Slow days and sideways trade

Perhaps investors should book profits where they can this week as analysts predict regional markets will remain subdued on depressed volumes in a tight range.

Perhaps investors should book profits where they can this week as analysts predict regional markets will remain subdued on depressed volumes in a tight range. The threat of a double-dip recession and fresh hints emerging from the US Fed that new stimulus measures may be needed has added to negative investor sentiment across the region.

Investors are also weighing the possible impact of reduced US consumer demand on the Chinese economy which relies heavily on exports to the US market, while a weakening in the price of crude in the second half of last week has emerged as another concern. "I suspect we won't see any change in the depressed market volumes that we have been seeing for the past few weeks. Ramadan will make it only more slower and at best we should expect sideways trade,' said Ali Khan, the managing director and head of equities at the investment bank Arqaam Capital.

The UAE markets have been among the worst hit in terms of the decline in trading activity. On the Abu Dhabi Securities Exchange (ADX), the average daily trading volume this year has been about 66 million shares compared with 149 million last year, while on the Dubai Financial Market (DFM) average daily volumes have dropped close to 170 million from 445 million. On Wednesday, the first day of Ramadan last week, traded volume on the DFM was 75 per cent lower than this year's average daily volume, pointing to trading activity levels that investors should expect.

But at least the reduced trading volumes have prevented major price declines. Regional markets posted modest declines on low volumes, managing to avoid big downward slides such as those witnessed in the US and on Asian markets. Nour al Zoubi, the general manager at MacSharaf Securities in Dubai, is optimistic about the UAE bourses producing some gains early this week. "We know volumes will remain low but we expect the markets to show some strength ? We expect to see property stocks move up and that will support the markets," he said.

In Abu Dhabi, Aldar Properties was down 10 per cent for the week, dropping to its new 52-week low of Dh2.05. Its relatively smaller competitor, Sorouh dropped 7.6 per cent, hitting multiple 12-month lows, to close the week at Dh1.57. Mr al Zoubi said institutions were wary of entry in low liquidity conditions, but the slight rise in markets did provide a chance for investors to book quick margins or "stop-loss" if they had been holding shares in the short-term.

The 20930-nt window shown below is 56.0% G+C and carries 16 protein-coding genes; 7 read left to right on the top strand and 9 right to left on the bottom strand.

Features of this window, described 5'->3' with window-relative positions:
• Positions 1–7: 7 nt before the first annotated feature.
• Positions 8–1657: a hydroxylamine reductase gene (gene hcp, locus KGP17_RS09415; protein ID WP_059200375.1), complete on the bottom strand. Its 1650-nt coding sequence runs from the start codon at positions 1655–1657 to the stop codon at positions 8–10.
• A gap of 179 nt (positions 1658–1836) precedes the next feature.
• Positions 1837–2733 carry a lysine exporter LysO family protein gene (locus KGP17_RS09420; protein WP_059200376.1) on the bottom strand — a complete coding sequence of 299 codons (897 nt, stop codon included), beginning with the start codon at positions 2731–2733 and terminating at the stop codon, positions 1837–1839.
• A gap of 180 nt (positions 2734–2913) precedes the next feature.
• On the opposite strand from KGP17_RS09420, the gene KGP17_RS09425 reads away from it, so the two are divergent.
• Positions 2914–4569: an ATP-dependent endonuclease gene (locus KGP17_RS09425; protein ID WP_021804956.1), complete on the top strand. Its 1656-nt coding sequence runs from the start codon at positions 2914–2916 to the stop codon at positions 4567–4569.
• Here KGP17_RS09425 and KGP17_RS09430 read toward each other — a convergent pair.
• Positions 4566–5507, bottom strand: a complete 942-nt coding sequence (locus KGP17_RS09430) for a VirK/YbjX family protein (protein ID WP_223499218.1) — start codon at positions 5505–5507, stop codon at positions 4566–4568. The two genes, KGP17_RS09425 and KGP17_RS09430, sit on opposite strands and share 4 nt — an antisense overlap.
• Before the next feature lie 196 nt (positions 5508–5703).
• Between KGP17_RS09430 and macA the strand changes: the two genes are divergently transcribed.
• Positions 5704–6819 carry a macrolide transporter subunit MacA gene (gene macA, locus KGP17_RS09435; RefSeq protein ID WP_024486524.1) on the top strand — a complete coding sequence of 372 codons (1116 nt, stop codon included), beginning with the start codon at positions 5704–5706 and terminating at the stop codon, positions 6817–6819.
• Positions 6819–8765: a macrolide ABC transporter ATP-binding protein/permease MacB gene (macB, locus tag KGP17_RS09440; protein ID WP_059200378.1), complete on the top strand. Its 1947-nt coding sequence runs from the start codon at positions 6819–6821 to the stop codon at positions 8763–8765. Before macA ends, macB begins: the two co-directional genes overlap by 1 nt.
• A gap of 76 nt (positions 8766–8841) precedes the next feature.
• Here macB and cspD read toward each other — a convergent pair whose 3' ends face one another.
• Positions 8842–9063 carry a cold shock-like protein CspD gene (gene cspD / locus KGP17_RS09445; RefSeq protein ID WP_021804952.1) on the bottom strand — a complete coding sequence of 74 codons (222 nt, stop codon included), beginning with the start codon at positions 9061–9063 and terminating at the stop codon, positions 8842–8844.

Another event on investors' radars will be Aabar's extraordinary general meeting today to officially cancel the company's shares, a vital step for the Abu Dhabi Government-controlled company to become private. It is majority-owned by International Petroleum Investment Company (IPIC). Elsewhere, Mr al Zoubi said large-cap petrochemical stocks in Saudi Arabia could be a likely target of a sell-off because of the softening in crude prices last week while foodstuff and retail companies were likely to gain on account of Ramadan shopping rush.

Faisal Hassan, the head of research at Global Investment House in Kuwait, however, disagrees on the likelihood of Saudi equities falling in tandem with oil prices. "If you look at the five year correlation between Tadawul and oil prices, the relation is not as hyper as you would expect, but that's what the numbers are telling," he said. "We may see a spike up or down in a particular stock but no major trade activity is expected this week as investors are staying away for Ramadan."

He added that investor attention would focus on the Kuwaiti market which was lagging in corporate earnings. "It will help us gauge the correct picture in the market," he said. The UAE markets were significant under-performers last week, with the DFM benchmark index declining 2.7 per cent to 1,472.09 while the ADX index declined 2.3 per cent to 2,471.70. The ADIB Islamic Index, which tracks the publicly traded Sharia-complaint firms in the UAE, fell 3.2 per cent last week.

The Saudi bourse, which trades from Saturday to Wednesday, lost 1.7 per cent last week, and another 1.8 per cent yesterday, finishing at 6079.4. Kuwait shares recorded marginal gains to close the week at 6,671.20 while Qatar's main measure ended its winning streak, ending 0.9 per cent lower at 7,064.50. Muscat's main index was off 0.6 per cent at 6315.99, while Bahrain shares have risen half a per cent to 1409.38.